UK Budget introduces sugar tax

The UK has introduced a tax on soft drinks of 18 pence (if more than 5g content per 100ml) and 25 pence per litre (if more than 8g per 100ml) as part of its recent Budget 2017 but has made no change to its ongoing schedule of alcohol duties for beer, wine and spirits to rise with inflation. The UK has introduced a tax on soft drinks of 18 pence (if more than 5g content per 100ml) and 25 pence per litre (if more than 8g per 100ml) as part of its recent Budget 2017 but has made no change to its ongoing schedule of alcohol duties for beer, wine and spirits to rise with inflation.

The UK government has introduced a tax on soft drinks of 18 pence (if more than 5g content per 100ml) and 25 pence per litre (if more than 8g per 100ml) as part of its recent Budget 2017 but has made no change to its ongoing schedule of alcohol duties for beer, wine and spirits to rise with inflation.

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14 March 2017 | 0

Reaction from the UK drinks industry was not slow to surface with the Wine & Spirit Trade Association’s Chief Executive Miles Beale stating that the Chancellor had “increased what were already excessive and unfairly high rates of duty for the UK’s wine and spirit consumers and businesses”.

He pointed out that after a freeze in wine duty in the 2015 Budget, wine duty income increased by £136 million (up 3.6%) the following year and after a 2% cut in spirits duty that year, spirits duty income increased by £124 million (up 4.1%) over the same period.

He described the 2017 Budget as a “missing opportunity to back British business and help out struggling consumers. The added uncertainty of another Budget in six months’ time is unwelcome and will further undermine business – and consumer confidence”.

With UK inflation currently at 3.9% last Monday saw the duty only on a bottle of wine increase by 8 pence to £2.16 while that on a bottle of sparkling wine went up by 10 pence to £2.77. Duty on a bottle of fortified wine increased by 11p to £2.89 while that on a 70cl bottle of vodka at 37.5%ABV increased by 28 pence to £7.54. Duty on a litre bottle went up by 40 pence to £10.78 and duty on a bottle of gin at 40%ABV rose by 30 pence to £8.05 while that on a litre bottle went up 43 pence to £11.50.

The Government will also introduce a ‘consultation’ on a new duty band for still wine and made wine between 5.5% and 8.5%ABV.

VAT at 20% is also added to the increase, pointed out Miles Beale.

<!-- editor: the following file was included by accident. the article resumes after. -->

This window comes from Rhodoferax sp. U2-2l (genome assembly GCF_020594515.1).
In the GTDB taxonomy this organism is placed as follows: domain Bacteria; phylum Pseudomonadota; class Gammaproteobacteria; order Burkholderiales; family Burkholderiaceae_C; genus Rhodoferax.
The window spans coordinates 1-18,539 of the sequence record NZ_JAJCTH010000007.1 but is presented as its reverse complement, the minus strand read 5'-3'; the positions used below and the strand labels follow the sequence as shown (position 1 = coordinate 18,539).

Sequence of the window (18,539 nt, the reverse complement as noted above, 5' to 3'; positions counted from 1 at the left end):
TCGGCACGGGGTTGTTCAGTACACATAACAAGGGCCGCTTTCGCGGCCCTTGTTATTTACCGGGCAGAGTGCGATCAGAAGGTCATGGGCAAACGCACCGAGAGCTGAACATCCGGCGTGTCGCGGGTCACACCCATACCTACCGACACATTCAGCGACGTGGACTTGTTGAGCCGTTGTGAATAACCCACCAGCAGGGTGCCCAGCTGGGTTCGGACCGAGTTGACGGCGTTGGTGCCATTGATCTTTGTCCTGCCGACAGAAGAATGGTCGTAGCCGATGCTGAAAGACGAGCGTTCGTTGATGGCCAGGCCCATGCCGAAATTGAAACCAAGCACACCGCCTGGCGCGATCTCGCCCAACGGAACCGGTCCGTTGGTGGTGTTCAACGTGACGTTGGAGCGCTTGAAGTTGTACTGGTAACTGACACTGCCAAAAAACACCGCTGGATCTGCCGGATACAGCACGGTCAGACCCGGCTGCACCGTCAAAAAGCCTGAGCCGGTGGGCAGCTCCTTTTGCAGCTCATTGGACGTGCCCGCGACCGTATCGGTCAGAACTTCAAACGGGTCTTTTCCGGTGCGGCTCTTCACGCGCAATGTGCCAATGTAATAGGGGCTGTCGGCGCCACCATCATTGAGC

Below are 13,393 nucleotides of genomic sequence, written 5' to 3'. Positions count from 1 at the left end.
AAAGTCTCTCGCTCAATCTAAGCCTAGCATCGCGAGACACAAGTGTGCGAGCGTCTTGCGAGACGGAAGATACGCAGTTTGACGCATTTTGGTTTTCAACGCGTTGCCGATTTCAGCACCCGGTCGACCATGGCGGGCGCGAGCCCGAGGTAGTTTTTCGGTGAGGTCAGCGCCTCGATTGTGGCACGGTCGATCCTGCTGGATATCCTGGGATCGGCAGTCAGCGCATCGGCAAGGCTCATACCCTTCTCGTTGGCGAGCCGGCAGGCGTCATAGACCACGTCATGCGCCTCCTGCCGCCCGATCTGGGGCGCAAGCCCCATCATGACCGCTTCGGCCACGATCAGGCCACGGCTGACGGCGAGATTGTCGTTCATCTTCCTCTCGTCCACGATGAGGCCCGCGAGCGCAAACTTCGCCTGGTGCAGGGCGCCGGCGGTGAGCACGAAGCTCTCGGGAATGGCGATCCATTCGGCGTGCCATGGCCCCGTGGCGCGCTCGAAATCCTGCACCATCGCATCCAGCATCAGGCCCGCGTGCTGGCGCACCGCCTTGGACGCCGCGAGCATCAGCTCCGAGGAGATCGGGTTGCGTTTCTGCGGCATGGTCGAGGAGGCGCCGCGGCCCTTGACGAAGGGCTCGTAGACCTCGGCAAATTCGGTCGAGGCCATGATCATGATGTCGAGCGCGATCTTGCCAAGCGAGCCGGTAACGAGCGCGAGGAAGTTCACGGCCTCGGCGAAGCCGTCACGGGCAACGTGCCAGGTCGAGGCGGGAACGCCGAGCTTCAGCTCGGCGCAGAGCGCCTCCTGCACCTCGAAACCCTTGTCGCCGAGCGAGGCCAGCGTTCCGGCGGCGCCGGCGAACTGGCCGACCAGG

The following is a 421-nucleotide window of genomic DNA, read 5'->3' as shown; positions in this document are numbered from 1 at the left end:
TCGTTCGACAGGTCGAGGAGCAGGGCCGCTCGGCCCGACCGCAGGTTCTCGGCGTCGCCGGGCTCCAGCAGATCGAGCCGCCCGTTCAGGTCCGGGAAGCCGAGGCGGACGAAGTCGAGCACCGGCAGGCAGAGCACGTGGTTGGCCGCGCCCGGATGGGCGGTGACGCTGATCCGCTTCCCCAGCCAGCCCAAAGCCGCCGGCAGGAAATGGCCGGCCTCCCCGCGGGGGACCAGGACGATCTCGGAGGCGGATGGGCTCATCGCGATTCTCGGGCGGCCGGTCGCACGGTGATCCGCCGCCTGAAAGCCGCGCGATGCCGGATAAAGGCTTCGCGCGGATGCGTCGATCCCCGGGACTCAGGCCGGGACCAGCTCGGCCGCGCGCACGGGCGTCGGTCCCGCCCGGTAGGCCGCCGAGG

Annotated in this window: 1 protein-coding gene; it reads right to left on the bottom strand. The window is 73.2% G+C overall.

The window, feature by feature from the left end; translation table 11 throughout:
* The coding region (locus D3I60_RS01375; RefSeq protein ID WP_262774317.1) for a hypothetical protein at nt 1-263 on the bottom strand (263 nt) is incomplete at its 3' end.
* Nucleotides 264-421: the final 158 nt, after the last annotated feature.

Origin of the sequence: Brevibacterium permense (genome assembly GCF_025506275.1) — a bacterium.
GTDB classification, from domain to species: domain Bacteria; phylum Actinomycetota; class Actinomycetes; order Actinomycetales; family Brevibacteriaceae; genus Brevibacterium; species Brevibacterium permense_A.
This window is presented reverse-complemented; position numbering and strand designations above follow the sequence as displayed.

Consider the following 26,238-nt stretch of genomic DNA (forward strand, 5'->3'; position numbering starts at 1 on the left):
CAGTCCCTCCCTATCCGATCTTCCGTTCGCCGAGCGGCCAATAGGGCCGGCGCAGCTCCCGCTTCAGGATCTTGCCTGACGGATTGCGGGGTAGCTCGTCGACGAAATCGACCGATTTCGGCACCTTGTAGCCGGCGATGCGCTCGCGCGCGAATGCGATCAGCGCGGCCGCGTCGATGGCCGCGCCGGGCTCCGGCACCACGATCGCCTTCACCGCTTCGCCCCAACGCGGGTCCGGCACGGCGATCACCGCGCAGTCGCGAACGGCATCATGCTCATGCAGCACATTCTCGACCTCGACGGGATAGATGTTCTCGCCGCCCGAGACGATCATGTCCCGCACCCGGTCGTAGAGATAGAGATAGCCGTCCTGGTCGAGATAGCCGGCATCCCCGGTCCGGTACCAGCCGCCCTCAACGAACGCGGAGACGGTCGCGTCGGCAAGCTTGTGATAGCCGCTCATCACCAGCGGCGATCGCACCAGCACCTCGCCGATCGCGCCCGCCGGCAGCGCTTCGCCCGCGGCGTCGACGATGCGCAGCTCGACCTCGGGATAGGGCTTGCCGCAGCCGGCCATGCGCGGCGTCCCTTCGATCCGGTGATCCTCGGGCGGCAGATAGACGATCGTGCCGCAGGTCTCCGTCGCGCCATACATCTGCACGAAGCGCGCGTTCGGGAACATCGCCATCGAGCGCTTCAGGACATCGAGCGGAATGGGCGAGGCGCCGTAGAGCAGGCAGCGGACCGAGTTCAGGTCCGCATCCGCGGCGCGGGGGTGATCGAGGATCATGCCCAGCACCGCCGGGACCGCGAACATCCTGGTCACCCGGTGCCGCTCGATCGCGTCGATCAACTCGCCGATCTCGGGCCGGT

The inflationary 3.9% increase in duty will cost the beer industry another £130 million or 2p a pint.

However the Budget offered £1,000 in rates relief for all pubs with a rateable value less than £100,000.

“We campaigned very hard for this and it’s vital that this is extended in future years,” commented the British Beer & Pubs Association’s Chief Executive Brigid Simmonds, “We’ve been very clear with Government that pubs are paying 2.8% of Business Rates but only generate 0.5% of turnover – an overpayment of £500 million. This very specific acknowledgement that pubs are so important to local communities and are a force for good, is very welcome.”

She too was critical of the rise in beer duty and its effect on pubs, pointing out that, “Beer tax has now risen by 43% in the past 10 years. This latest rise will mean 4,000 fewer jobs this year, mostly in pubs. Tax rises on all alcohol will add £125 million to the cost base of pubs.

“Britain’s beer taxes are three times the EU average and an astonishing 13 times higher than those of the largest producer, Germany. If we’re to compete in the future and as we move towards the challenges of Brexit, action must be taken on tax to ease the burden on a beer and pub industry that supports around 900,000 UK jobs.”

Elsewhere the Chancellor was accused of hypocrisy by Diageo GB, Ireland and France’s new General Manager Charles Ireland.

“It’s staggering” he said, “that the Prime Minister stood up in Scotland only on Friday and said that Scotch Whisky is ‘a truly great Scottish and British industry… and directly supports tens of thousands of jobs’ and just five days later her Chancellor hammers this industry at home.”

Tax on Scotch is now so high, he said, that nearly 80% of the price of an average bottle will go straight to the Government.

“We believe this duty rate increase will reduce total tax revenue,” he concluded and called on the Government to “reverse this punitive tax hike and fundamentally overhaul what is clearly a flawed excise duty system”.

 

 

 

 

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